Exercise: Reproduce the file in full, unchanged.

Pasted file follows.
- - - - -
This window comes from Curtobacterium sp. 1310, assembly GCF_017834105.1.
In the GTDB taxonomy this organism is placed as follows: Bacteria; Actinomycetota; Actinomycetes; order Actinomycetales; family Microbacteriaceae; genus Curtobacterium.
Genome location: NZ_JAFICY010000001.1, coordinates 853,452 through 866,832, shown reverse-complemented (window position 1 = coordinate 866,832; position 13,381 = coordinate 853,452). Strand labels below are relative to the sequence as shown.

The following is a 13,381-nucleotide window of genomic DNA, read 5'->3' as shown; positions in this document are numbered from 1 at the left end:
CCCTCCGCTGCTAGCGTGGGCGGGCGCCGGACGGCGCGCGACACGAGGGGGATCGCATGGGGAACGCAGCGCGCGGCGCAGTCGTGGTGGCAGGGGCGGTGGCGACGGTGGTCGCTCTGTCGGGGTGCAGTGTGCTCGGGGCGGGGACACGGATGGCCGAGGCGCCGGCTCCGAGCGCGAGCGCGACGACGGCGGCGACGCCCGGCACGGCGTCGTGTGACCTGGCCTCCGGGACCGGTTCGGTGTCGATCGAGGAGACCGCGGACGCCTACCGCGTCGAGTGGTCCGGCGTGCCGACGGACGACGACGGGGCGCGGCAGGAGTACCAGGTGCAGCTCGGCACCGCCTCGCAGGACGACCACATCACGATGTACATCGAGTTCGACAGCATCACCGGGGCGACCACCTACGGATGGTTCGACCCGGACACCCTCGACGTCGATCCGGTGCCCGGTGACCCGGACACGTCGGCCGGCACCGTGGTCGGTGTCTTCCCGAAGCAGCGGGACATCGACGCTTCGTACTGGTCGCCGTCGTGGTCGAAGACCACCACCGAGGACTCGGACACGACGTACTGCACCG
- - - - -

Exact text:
This window comes from Curtobacterium sp. 1310, assembly GCF_017834105.1.
In the GTDB taxonomy this organism is placed as follows: Bacteria; Actinomycetota; Actinomycetes; order Actinomycetales; family Microbacteriaceae; genus Curtobacterium.
Genome location: NZ_JAFICY010000001.1, coordinates 853,452 through 866,832, shown reverse-complemented (window position 1 = coordinate 866,832; position 13,381 = coordinate 853,452). Strand labels below are relative to the sequence as shown.

The following is a 13,381-nucleotide window of genomic DNA, read 5'->3' as shown; positions in this document are numbered from 1 at the left end:
CCCTCCGCTGCTAGCGTGGGCGGGCGCCGGACGGCGCGCGACACGAGGGGGATCGCATGGGGAACGCAGCGCGCGGCGCAGTCGTGGTGGCAGGGGCGGTGGCGACGGTGGTCGCTCTGTCGGGGTGCAGTGTGCTCGGGGCGGGGACACGGATGGCCGAGGCGCCGGCTCCGAGCGCGAGCGCGACGACGGCGGCGACGCCCGGCACGGCGTCGTGTGACCTGGCCTCCGGGACCGGTTCGGTGTCGATCGAGGAGACCGCGGACGCCTACCGCGTCGAGTGGTCCGGCGTGCCGACGGACGACGACGGGGCGCGGCAGGAGTACCAGGTGCAGCTCGGCACCGCCTCGCAGGACGACCACATCACGATGTACATCGAGTTCGACAGCATCACCGGGGCGACCACCTACGGATGGTTCGACCCGGACACCCTCGACGTCGATCCGGTGCCCGGTGACCCGGACACGTCGGCCGGCACCGTGGTCGGTGTCTTCCCGAAGCAGCGGGACATCGACGCTTCGTACTGGTCGCCGTCGTGGTCGAAGACCACCACCGAGGACTCGGACACGACGTACTGCACCG